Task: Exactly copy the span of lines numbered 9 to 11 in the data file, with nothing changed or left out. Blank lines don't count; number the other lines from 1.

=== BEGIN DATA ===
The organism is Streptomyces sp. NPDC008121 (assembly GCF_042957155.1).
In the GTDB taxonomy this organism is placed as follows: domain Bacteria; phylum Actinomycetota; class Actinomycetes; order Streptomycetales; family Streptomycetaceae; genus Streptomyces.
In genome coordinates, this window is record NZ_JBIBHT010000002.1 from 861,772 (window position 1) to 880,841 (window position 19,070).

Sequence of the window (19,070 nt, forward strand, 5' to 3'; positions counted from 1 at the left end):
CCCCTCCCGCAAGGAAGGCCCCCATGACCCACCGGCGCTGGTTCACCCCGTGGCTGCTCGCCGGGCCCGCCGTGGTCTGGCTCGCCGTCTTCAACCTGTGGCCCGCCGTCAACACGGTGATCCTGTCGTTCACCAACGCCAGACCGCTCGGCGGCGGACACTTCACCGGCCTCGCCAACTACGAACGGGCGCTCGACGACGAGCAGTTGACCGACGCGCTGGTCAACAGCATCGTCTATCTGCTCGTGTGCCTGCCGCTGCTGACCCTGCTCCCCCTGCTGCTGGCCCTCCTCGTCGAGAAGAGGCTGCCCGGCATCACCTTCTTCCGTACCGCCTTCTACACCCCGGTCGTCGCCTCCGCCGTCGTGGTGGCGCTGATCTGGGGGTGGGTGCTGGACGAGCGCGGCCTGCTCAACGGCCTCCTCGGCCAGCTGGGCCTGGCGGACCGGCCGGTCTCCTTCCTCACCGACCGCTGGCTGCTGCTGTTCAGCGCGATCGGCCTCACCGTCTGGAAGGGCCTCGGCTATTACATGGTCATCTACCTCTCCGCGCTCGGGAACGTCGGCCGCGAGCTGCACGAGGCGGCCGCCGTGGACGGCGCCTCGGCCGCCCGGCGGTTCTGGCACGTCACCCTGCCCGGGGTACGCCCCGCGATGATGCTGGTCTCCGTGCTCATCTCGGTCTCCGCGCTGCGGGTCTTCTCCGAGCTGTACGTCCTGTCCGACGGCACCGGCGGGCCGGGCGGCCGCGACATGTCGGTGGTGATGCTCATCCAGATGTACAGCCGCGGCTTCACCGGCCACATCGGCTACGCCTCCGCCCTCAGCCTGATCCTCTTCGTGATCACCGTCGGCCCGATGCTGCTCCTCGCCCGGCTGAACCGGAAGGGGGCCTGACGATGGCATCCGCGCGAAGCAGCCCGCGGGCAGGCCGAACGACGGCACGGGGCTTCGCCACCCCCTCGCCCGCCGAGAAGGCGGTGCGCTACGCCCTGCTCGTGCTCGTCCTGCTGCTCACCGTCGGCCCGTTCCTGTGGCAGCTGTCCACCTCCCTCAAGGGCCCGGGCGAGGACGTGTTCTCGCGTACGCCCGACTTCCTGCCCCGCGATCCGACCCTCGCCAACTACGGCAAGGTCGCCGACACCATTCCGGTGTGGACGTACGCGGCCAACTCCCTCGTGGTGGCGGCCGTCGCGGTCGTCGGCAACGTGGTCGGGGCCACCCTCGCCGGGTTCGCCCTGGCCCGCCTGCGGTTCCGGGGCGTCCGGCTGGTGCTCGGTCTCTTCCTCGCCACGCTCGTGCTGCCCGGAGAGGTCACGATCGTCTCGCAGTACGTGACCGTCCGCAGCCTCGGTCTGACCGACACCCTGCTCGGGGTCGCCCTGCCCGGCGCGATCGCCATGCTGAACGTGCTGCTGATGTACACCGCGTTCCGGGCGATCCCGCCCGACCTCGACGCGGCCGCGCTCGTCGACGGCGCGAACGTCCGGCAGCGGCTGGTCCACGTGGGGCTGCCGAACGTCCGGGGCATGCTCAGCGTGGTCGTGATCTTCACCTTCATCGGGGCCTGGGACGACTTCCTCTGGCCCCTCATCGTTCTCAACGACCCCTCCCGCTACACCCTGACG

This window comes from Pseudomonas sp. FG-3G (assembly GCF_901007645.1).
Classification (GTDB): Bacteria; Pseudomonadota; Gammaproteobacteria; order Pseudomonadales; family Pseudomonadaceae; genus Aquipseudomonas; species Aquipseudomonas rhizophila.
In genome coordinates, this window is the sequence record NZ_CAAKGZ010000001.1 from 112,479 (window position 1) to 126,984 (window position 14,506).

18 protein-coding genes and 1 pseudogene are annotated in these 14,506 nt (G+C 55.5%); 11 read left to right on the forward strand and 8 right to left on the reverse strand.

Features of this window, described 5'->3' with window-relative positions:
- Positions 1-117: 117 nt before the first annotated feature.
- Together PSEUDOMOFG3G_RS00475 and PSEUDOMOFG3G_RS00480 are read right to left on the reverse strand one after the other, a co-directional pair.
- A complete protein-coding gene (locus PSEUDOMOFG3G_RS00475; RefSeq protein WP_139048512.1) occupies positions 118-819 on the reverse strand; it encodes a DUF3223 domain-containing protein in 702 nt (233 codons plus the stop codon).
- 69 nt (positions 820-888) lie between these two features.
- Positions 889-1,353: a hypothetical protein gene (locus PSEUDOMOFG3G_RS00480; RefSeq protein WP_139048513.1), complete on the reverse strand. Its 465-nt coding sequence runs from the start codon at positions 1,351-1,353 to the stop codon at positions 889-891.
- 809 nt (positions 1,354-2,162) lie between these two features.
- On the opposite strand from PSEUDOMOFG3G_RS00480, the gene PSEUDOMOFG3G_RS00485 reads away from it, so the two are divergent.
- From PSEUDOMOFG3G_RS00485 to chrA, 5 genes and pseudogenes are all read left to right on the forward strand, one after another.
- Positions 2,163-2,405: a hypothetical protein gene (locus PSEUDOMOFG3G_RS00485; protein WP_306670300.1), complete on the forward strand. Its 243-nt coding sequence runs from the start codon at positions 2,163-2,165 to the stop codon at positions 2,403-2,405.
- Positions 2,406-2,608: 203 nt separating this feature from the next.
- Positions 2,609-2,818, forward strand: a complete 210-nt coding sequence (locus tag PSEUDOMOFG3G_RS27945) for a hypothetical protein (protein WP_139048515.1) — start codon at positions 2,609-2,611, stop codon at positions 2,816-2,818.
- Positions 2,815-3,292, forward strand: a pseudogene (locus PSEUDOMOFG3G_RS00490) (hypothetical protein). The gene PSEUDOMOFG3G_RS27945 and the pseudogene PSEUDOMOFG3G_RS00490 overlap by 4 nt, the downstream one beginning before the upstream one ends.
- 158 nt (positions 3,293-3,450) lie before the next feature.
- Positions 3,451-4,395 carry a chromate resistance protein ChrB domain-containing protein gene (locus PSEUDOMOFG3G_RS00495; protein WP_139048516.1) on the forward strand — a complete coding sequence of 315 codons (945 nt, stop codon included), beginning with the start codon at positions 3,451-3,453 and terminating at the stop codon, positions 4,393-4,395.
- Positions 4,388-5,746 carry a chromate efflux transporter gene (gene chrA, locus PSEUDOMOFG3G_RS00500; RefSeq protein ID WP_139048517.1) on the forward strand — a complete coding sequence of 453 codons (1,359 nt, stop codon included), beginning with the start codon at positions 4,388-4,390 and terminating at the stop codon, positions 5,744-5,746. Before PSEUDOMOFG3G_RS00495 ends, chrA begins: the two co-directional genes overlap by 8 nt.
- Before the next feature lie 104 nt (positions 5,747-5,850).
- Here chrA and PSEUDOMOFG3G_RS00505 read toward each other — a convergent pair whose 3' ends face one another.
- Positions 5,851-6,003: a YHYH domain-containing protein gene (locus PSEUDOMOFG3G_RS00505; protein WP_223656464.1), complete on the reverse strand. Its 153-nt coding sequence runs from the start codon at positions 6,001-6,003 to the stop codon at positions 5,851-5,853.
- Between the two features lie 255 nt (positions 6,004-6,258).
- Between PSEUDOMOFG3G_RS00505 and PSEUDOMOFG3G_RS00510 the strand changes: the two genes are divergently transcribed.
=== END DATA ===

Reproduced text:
18 protein-coding genes and 1 pseudogene are annotated in these 14,506 nt (G+C 55.5%); 11 read left to right on the forward strand and 8 right to left on the reverse strand.

Features of this window, described 5'->3' with window-relative positions:
- Positions 1-117: 117 nt before the first annotated feature.